Well that’s enough about Halloween. Let’s get down to business and into making that dang lion’s mane. Warning: you have to be committed once you start. Though I will admit, this thing was worth every stupid strip of tulle.
-1 yard of tulle in three different colors (a total of 3yds. of tulle split however you want-1 color or more)
-1/2 yard of linen or any other cotton fabric for the “bonnet” (I say linen because that’s what I had on hand-money saver)
-1/2″ bias tape
WHAT TO DO:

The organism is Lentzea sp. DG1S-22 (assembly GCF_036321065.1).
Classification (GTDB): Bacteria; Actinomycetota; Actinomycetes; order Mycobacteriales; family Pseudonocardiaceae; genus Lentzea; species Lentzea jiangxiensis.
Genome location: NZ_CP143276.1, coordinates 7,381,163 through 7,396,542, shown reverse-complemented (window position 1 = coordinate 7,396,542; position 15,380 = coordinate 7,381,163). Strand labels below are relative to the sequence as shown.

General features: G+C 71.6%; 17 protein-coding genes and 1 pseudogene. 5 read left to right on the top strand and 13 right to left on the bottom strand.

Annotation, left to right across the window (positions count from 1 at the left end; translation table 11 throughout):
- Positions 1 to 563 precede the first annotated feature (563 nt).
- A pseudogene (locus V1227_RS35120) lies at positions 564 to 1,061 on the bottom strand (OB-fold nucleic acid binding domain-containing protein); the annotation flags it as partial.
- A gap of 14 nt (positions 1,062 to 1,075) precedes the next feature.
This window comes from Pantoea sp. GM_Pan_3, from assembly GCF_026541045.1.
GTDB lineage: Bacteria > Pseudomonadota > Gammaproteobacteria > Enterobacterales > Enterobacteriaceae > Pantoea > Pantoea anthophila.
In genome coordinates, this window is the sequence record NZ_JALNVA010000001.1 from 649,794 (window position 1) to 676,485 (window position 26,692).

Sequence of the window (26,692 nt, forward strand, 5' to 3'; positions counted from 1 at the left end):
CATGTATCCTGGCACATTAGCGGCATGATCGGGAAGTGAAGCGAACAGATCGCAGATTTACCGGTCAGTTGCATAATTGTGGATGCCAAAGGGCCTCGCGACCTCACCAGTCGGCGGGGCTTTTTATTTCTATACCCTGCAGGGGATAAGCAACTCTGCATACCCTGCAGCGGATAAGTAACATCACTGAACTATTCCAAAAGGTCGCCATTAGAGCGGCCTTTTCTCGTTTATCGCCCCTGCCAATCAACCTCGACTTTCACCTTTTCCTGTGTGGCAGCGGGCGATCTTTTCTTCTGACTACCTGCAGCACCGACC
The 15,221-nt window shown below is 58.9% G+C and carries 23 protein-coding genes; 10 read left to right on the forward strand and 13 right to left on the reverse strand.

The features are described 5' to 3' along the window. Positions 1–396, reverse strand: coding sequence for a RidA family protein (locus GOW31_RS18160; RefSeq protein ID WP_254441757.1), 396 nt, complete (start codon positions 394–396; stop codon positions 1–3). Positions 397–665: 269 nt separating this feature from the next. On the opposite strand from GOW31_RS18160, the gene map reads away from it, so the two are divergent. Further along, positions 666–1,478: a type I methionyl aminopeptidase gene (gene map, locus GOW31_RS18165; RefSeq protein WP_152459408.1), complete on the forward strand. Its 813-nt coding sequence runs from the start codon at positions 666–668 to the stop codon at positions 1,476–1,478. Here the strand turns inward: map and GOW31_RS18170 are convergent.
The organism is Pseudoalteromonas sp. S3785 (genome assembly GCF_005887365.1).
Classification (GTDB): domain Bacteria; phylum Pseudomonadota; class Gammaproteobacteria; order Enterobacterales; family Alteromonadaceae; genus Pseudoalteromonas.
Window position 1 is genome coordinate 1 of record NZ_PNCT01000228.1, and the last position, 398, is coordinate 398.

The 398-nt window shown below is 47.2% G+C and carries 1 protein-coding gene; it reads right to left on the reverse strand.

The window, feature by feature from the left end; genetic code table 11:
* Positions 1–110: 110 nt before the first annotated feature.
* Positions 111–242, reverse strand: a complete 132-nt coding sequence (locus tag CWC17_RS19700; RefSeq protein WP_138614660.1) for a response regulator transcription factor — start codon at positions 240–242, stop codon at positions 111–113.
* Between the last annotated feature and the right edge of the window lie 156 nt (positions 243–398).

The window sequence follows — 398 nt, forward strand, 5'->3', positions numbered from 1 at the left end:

Start by measuring your child’s head. I measured from just passed where her hairline is on her forehead to about the center spot at the back of the head, and then I did across the top just where the skull starts to curve down over to the other side -that’s for the top piece of your bonnet. Then measure from the temple around the back to temple, and from the center of the back of the head to about the base of the neck -that’s for the piece of the bonnet that goes around the head. Her measurements for the top of her head were 6″x7″ and the side measurements were 13″x8″. I added about an inch to each side JUST to be safe. So my measurements were roughly 7×8 for the top piece and 14×9 for the bottom piece.